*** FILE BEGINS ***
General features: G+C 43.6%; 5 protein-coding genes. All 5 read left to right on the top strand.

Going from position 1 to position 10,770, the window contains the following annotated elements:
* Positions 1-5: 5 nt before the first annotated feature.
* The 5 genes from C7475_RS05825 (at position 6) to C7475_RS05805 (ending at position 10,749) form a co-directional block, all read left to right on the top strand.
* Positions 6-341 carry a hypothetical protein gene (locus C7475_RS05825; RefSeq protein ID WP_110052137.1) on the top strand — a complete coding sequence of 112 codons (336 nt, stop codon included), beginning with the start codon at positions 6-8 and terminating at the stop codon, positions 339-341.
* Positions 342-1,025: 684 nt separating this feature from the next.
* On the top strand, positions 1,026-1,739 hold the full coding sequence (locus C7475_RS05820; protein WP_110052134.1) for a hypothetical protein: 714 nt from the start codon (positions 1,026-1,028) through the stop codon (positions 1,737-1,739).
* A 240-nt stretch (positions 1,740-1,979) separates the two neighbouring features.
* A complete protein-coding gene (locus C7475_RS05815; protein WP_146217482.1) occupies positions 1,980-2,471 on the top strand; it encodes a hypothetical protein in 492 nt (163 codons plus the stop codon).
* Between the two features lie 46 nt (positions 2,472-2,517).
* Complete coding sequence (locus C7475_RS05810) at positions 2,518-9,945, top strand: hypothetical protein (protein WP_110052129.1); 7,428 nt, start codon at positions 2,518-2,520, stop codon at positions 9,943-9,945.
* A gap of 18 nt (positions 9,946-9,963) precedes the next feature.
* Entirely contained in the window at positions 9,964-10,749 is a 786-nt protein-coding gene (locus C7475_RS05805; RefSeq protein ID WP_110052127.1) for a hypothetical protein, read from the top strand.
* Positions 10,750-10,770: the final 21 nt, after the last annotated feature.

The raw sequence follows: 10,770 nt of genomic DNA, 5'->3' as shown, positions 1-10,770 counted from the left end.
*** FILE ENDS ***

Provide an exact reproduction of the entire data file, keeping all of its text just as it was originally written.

General features: G+C 43.6%; 5 protein-coding genes. All 5 read left to right on the top strand.

Going from position 1 to position 10,770, the window contains the following annotated elements:
* Positions 1-5: 5 nt before the first annotated feature.
* The 5 genes from C7475_RS05825 (at position 6) to C7475_RS05805 (ending at position 10,749) form a co-directional block, all read left to right on the top strand.
* Positions 6-341 carry a hypothetical protein gene (locus C7475_RS05825; RefSeq protein ID WP_110052137.1) on the top strand — a complete coding sequence of 112 codons (336 nt, stop codon included), beginning with the start codon at positions 6-8 and terminating at the stop codon, positions 339-341.
* Positions 342-1,025: 684 nt separating this feature from the next.
* On the top strand, positions 1,026-1,739 hold the full coding sequence (locus C7475_RS05820; protein WP_110052134.1) for a hypothetical protein: 714 nt from the start codon (positions 1,026-1,028) through the stop codon (positions 1,737-1,739).
* A 240-nt stretch (positions 1,740-1,979) separates the two neighbouring features.
* A complete protein-coding gene (locus C7475_RS05815; protein WP_146217482.1) occupies positions 1,980-2,471 on the top strand; it encodes a hypothetical protein in 492 nt (163 codons plus the stop codon).
* Between the two features lie 46 nt (positions 2,472-2,517).
* Complete coding sequence (locus C7475_RS05810) at positions 2,518-9,945, top strand: hypothetical protein (protein WP_110052129.1); 7,428 nt, start codon at positions 2,518-2,520, stop codon at positions 9,943-9,945.
* A gap of 18 nt (positions 9,946-9,963) precedes the next feature.
* Entirely contained in the window at positions 9,964-10,749 is a 786-nt protein-coding gene (locus C7475_RS05805; RefSeq protein ID WP_110052127.1) for a hypothetical protein, read from the top strand.
* Positions 10,750-10,770: the final 21 nt, after the last annotated feature.

The raw sequence follows: 10,770 nt of genomic DNA, 5'->3' as shown, positions 1-10,770 counted from the left end.